In the decision, Chief Justice Beverley McLachlin said many prostitutes “have no meaningful choice” but to “engage in the risky economic activity of prostitution,” and that the law should not make such activities more dangerous.
“It makes no difference that the conduct of pimps and johns is the immediate source of the harms suffered by prostitutes,” McLachlin wrote.
“The impugned laws deprive people engaged in a risky, but legal, activity of the means to protect themselves against those risks.”
The legal challenge to Canada’s prostitution laws was brought by a group of sex workers who argued that the now-overturned restrictions put them in danger.
Katrina Pacey, a lawyer for the petitioners, called it “an unbelievably important day for the sex workers but also for human rights.”
“The court recognized that sex workers have the right to protect themselves and their safety,” she said.
Last year, a lower court in the province of Ontario struck down the ban on brothels on the grounds that it exposed sex workers to more danger.
Friday’s ruling comes 34 years after the Supreme Court last upheld Canada’s anti-prostitution laws.
Prostitution is legal in much of Europe and Latin America, and brothels are legal in numerous countries, including the Netherlands, Germany and Switzerland.
The Supreme Court rejected an earlier life sentence imposed by the country’s war crimes tribunal [File/Reuters]
|Bangladesh has hanged opposition leader Abdul Quader Mollah over war crimes, making him the first person to be put to death for massacres committed during the country’s bloody 1971 war of independence.
Abdul Quader Mollah, 65, a senior leader of the Jamaat-e-Islami (JI) party, was hanged on Thursday at 10.01 pm (1601 GMT) in a jail in the capital Dhaka, government officials said.
The legal case against Mollah has heightened political tension in Bangladesh less than a month before elections are due. Jamaat-e-Islami is barred from contesting elections but plays a key role in the opposition movement led by the Bangladesh Nationalist Party (BNP).
Security was tight around the jail where Mollah was hanged. Extra police and paramilitary guards were deployed on the streets of Dhaka, while hundreds of people gathered at a major intersection in the city to celebrate the execution.
Moqbul Ahmed, JI’s acting leader, said in a statement on the party’s website that people would revenge Mollah’s execution by deepening the role of Islam in Bangladesh. The party called a nationwide general strike for Sunday.
Al Jazeera’s Tanvir Chowdhury, reporting from Dhaka, said that judges ancestral homes had been attacked in the wake of the decision.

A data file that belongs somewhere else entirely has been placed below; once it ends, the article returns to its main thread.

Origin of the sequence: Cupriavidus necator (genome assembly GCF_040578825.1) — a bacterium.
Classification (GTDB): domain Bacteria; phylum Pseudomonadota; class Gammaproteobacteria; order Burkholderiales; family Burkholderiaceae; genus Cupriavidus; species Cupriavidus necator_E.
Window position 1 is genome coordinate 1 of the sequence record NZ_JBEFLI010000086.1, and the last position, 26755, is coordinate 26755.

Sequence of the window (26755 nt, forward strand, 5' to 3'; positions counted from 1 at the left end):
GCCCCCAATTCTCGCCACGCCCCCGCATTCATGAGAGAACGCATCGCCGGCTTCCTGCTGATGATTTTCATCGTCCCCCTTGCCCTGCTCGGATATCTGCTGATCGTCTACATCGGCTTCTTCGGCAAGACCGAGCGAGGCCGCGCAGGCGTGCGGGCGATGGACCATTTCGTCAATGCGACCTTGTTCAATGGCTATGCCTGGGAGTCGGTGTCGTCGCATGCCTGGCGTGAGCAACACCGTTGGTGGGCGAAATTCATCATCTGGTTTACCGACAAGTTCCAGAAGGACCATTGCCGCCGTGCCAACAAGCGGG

Micro-level civil war
“It has been a very tense atmosphere in which this review is going on,” our correspondent said.
“People are worried, it’s almost like a micro-level civil war.”
While a strong reaction to the decision from JI was expected on the streets of Dhaka, the city remained relatively calm.
But at least five people were killed earlier on Thursday near the port city of Chittagong as clashes broke out between opposition activists and police.
Party activists also clashed with police, torched or smashed vehicles, and exploded homemade bombs in the cities of Sylhet and Rajshahi, TV stations reported.
Scores of people were injured in the latest violence to hit the South Asian country, which has seen weeks of escalating tension as it struggles to overcome extreme poverty and rancorous politics.
In eastern Bangladesh, security officials opened fire to disperse opposition activists, leaving at least three people dead and 15 others wounded, Dhaka’s leading Bengali-language newspaper, Prothom Alo, reported.
The violence broke out in Laxmipur district, 95km east of Dhaka, during a nationwide opposition blockade after elite security forces raided and searched the home of an opposition leader, the report said.
Life sentence overturned
The Supreme Court passed the order of a review petition filed by Mollah against its verdict, awarding him the death penalty for his wartime offences. He had originally been due to be hanged at 18:00GMT on Tuesday, his lawyer said, but the court delayed the execution to consider his petition.
His original life sentence had been overturned by the Supreme Court in September, after mass protests called for him to be hanged.
A panel of five judges led by Chief Justice Mohammad Mojammel Hossain rejected the petition after hearing arguments on the appeal against the death penalty, a state prosecutor said.
Mollah is one of five opposition leaders condemned to death by Bangladesh’s International Crimes Tribunal (ICT), set up in 2010 to investigate atrocities perpetrated during the 1971 conflict, in which three million people died.
Critics of the tribunal say it has been used as a political tool by Prime Minister Sheikh Hasina, who is locked in a political feud with BNP leader Begum Khaleda Zia, as a way of weakening the opposition ahead of January 5 elections.
“The execution of… Mollah should never have happened,” said Abbas Faiz, Amnesty International’s Bangladesh researcher. “The country is on a razor’s edge… with pre-election tensions running high and almost non-stop street protests.”
But many Bangladeshis support the court, believing that those convicted of war crimes should be punished, underlining how the events of 42 years ago still resonate in the impoverished, divided nation of 160 million people.
- Pakistan PM Sharif: Pervez Musharraf should be tried for treason (wjla.com)
- Court pardons General Musharraf! (abdulruff.wordpress.com)
- Pakistani premier: Musharraf should be tried (star-telegram.com)
- Musharraf’s punishment under High Treason possible (thenewstribe.com)
- Counsel asks SC to sentence Musharraf – Pakistan Daily Times (dailytimes.com.pk)
- You: Treason case hearing against Musharraf adjourned till June 3 (nation.com.pk)